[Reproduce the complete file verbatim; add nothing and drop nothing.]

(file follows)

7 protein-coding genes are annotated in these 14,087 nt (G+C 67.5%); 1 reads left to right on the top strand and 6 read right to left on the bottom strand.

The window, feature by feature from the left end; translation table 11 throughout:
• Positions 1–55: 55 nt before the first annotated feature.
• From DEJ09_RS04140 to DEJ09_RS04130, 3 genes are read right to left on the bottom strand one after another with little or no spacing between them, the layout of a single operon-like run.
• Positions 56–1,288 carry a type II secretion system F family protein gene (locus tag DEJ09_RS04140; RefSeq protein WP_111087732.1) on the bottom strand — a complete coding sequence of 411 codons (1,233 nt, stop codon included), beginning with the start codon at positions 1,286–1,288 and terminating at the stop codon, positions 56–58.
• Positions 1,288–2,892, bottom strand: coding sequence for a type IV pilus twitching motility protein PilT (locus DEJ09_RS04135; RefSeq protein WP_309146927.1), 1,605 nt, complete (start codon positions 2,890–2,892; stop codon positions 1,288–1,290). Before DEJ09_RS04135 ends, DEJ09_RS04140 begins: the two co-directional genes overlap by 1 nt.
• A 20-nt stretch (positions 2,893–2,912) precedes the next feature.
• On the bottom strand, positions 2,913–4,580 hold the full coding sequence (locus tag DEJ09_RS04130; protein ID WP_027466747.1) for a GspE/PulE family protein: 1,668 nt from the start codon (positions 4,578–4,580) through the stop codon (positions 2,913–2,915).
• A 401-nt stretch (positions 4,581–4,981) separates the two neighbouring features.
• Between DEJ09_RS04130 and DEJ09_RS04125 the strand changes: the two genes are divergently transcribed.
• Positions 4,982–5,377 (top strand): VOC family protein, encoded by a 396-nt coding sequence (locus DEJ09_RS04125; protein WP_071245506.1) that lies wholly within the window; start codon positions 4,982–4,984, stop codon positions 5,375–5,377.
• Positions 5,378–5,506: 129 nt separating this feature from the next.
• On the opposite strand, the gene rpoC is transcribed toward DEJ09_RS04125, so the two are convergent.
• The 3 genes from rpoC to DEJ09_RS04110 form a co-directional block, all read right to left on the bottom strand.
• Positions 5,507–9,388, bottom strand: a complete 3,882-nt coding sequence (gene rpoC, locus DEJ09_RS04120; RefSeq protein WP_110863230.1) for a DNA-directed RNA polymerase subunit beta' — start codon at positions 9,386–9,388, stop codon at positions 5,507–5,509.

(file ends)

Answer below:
7 protein-coding genes are annotated in these 14,087 nt (G+C 67.5%); 1 reads left to right on the top strand and 6 read right to left on the bottom strand.

The window, feature by feature from the left end; translation table 11 throughout:
• Positions 1–55: 55 nt before the first annotated feature.
• From DEJ09_RS04140 to DEJ09_RS04130, 3 genes are read right to left on the bottom strand one after another with little or no spacing between them, the layout of a single operon-like run.
• Positions 56–1,288 carry a type II secretion system F family protein gene (locus tag DEJ09_RS04140; RefSeq protein WP_111087732.1) on the bottom strand — a complete coding sequence of 411 codons (1,233 nt, stop codon included), beginning with the start codon at positions 1,286–1,288 and terminating at the stop codon, positions 56–58.
• Positions 1,288–2,892, bottom strand: coding sequence for a type IV pilus twitching motility protein PilT (locus DEJ09_RS04135; RefSeq protein WP_309146927.1), 1,605 nt, complete (start codon positions 2,890–2,892; stop codon positions 1,288–1,290). Before DEJ09_RS04135 ends, DEJ09_RS04140 begins: the two co-directional genes overlap by 1 nt.
• A 20-nt stretch (positions 2,893–2,912) precedes the next feature.
• On the bottom strand, positions 2,913–4,580 hold the full coding sequence (locus tag DEJ09_RS04130; protein ID WP_027466747.1) for a GspE/PulE family protein: 1,668 nt from the start codon (positions 4,578–4,580) through the stop codon (positions 2,913–2,915).
• A 401-nt stretch (positions 4,581–4,981) separates the two neighbouring features.
• Between DEJ09_RS04130 and DEJ09_RS04125 the strand changes: the two genes are divergently transcribed.
• Positions 4,982–5,377 (top strand): VOC family protein, encoded by a 396-nt coding sequence (locus DEJ09_RS04125; protein WP_071245506.1) that lies wholly within the window; start codon positions 4,982–4,984, stop codon positions 5,375–5,377.
• Positions 5,378–5,506: 129 nt separating this feature from the next.
• On the opposite strand, the gene rpoC is transcribed toward DEJ09_RS04125, so the two are convergent.
• The 3 genes from rpoC to DEJ09_RS04110 form a co-directional block, all read right to left on the bottom strand.
• Positions 5,507–9,388, bottom strand: a complete 3,882-nt coding sequence (gene rpoC, locus DEJ09_RS04120; RefSeq protein WP_110863230.1) for a DNA-directed RNA polymerase subunit beta' — start codon at positions 9,386–9,388, stop codon at positions 5,507–5,509.